An Offensive Offense

Bob George
December 22, 1999 at 12:32 pm ET

When you think about it, the things that Drew Bledsoe, Terry Glenn, Shawn Jefferson and Ben Coates are capable of staggers the imagination.

Sometimes Patriot fans make comments like “who needs a running game with the passing offense we have?” When you think about it, it’s not bad logic. The Patriots have gone through Curtis Martin, Robert Edwards and Terry Allen in the last five years in the backfield, and each one of them is or was a second fiddle to the pitcher and catchers.

Taking the good with the bad, Bledsoe is clearly a force in today’s NFL passing scene. His shotgun for an arm and his ability to thread the needle with precision throws are a marvel. Add to that his ability to rally his team in the fourth quarter, as well as a tough side that was revealed late last year, and you have a quarterback that the Patriots are fortunate to have.

Glenn and Jefferson form a formidable wide receiver tandem when all things are right. Glenn has been a health problem, but when he’s on he’s right up there with the best of them in the NFL. Jefferson may be one of the most underrated wideouts in the game today. Both men are speed burners who demand tight coverage from the defensive backs, and often times that isn’t enough with Bledsoe’s howitzer gunning the ball in there.

Speaking of underrated, don’t forget Troy Brown. Here’s hoping that the Patriots have the good sense to keep this guy on for a few more years.

Bledsoe’s “go-to-guy” has been Coates. He can wear two guys and have a third in his face and still make a catch. Coates turned 30 in August, and some say has lost a step or two. But the man is still a force around the goal line, and is as dependable as there is when used properly.

When the Allied invasion landed at Normandy, France in 1944, you just knew that everything was fine with Gen. Dwight Eisenhower in charge. Americans had a similar feeling with Gen. Norman Schwartzkopf in charge of Operation Desert Storm in 1990 over in Kuwait.

And with an offensive coordinator like Ernie Zampese in charge of this Patriot offense, you might just figure the same.

Actually, with Zampese at the helm of the Patriot offense, one might think instead of him being like a Hermann Goering, the trigger man of the German Luftwaffe in World War II. Bledsoe would throw passes that would remind war vets of the blitzkriegs that Goering used to spring on the Allies. And with Zampese’s credentials and prior experience, Patriot Nation could expect no less.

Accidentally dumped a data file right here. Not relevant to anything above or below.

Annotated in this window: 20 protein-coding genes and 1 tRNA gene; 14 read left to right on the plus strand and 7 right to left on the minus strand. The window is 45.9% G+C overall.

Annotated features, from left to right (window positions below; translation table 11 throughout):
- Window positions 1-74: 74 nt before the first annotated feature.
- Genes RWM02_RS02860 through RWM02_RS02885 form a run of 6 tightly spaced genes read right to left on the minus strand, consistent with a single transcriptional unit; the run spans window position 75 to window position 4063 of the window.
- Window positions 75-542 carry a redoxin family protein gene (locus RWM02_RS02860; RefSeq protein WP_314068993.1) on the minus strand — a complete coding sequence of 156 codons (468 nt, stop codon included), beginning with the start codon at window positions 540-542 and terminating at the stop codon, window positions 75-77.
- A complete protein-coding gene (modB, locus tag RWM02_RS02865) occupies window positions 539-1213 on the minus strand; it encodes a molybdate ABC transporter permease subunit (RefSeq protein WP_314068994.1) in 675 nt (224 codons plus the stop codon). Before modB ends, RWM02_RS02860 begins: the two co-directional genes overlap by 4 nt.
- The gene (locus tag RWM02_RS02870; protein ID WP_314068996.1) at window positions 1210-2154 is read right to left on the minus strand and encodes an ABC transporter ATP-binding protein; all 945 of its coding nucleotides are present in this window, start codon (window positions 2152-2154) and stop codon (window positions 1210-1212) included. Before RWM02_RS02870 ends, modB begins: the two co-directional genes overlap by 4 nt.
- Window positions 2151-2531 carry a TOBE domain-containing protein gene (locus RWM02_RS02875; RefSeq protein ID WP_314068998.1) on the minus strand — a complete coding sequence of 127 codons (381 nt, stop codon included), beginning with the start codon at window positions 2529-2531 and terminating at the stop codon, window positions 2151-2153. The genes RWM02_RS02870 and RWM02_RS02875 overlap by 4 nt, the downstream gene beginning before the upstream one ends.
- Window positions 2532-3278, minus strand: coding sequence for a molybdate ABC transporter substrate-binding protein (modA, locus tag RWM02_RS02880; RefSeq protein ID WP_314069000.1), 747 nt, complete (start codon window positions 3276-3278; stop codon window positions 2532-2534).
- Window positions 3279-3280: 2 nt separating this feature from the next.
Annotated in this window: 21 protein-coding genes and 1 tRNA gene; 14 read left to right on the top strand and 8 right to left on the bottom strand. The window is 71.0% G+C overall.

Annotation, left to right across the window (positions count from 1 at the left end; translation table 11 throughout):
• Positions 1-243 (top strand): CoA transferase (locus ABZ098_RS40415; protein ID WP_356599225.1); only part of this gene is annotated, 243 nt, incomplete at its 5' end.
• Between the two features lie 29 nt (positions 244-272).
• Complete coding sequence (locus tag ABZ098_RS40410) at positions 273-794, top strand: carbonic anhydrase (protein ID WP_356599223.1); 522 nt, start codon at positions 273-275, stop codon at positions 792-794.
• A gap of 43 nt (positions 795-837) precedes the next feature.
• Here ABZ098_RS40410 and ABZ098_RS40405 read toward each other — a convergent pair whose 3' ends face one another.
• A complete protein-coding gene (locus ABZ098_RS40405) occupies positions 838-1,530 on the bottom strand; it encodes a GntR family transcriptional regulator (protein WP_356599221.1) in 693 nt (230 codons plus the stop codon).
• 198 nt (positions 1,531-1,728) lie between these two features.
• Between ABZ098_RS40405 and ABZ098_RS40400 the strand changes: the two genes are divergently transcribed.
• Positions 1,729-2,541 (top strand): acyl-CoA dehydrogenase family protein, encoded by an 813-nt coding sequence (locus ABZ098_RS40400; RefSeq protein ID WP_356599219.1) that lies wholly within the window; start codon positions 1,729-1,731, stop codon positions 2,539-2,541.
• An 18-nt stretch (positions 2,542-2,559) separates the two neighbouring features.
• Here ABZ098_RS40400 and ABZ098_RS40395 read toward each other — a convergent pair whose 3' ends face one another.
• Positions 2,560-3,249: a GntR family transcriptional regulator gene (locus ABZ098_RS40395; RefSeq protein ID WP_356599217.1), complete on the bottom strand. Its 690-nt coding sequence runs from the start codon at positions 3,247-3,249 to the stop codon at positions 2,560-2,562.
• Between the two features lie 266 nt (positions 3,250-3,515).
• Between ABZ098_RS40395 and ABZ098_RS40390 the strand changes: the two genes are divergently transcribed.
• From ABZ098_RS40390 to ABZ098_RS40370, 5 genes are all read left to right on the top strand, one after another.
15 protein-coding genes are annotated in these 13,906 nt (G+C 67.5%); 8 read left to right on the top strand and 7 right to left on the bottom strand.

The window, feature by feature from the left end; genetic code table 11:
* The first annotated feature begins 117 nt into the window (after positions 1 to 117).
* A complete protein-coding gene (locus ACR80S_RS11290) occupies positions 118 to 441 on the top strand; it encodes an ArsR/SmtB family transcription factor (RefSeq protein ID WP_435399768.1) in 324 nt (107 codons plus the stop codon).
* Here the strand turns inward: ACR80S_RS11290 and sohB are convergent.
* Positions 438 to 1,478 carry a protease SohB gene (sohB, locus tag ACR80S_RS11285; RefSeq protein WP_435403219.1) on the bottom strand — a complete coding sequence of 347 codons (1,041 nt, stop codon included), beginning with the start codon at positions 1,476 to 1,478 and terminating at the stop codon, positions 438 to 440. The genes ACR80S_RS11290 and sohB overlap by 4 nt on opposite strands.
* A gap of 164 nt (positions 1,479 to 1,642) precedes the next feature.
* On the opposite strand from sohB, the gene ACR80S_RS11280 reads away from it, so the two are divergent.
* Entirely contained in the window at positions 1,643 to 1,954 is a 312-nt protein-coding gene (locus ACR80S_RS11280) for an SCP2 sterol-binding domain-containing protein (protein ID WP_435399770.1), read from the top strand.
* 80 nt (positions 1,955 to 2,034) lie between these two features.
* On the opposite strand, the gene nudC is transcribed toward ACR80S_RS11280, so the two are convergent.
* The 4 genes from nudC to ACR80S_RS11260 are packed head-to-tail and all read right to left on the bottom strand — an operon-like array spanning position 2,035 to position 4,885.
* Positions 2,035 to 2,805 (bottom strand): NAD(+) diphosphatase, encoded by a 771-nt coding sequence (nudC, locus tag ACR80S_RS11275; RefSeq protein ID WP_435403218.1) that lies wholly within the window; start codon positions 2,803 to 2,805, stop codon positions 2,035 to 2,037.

Zampese first made his mark as the top offensive guy at San Diego in the late 70s and early 80s. With Dan Fouts, John Jefferson, Wes Chandler, Charlie Joiner and Kellen Winslow at his disposal, the Charger offense back then was the marvel of the NFL. Only a perenially weak defense (plus having to play at Cincinnati in minus-40 degree weather) kept San Diego out of a Super Bowl. Fouts paved his way to Canton with unreal passing stats, thanks largely to the schemes that Zampese gave him.

When you think about it, why was the offense named “Air Coryell” instead of “Air Zampese”? We’ll leave that to the history buffs.

Zampese then went to the Rams, and helped introduce the world to someone named Jim Everett. Everett’s first NFL start was against the Patriots, and he came within a Tony Eason to Irving Fryar TD pass of winning in his maiden voyage. Zampese used Everett, Henry Ellard and Ron Brown to light up NFC secondaries. Having Eric Dickerson in the backfield didn’t hurt, but the Rams of the mid-80s were a strong team, and their rivalry with the 49ers was perhaps the NFL’s best at the time.

In the 90s, Zampese had moved on to Dallas. Zampese was in the coaches’ box when Barry Switzer made all NFL fans gape in horror by accepting the Lombardi Trophy at Super Bowl XXX. With Troy Aikman, Emmitt Smith, Michael Irvin, Alvin Harper and Jay Novacek at his disposal, Zampese made Switzer look like a winner with a potent offense that was near unstoppable.

Then in 1998, Zampese landed in New England. At the time, it seemed like a major coup for the Patriots. Getting a man of this pedigree to come in and take charge of Bledsoe and his mates seemed too good to be true.

And that’s exactly what it turned out to be. Too good to be true.

Some folks thought that Jerry Jones did his pal Bob Kraft a favor by offering Zampese to the Pats before Miami could scoop him up. Miami had wanted Minnesota’s Brian Billick, but he moved on to become head coach of the Baltimore Ravens. Miami’s next choice was Zampese, but Kraft beat Jimmy Johnson to the punch.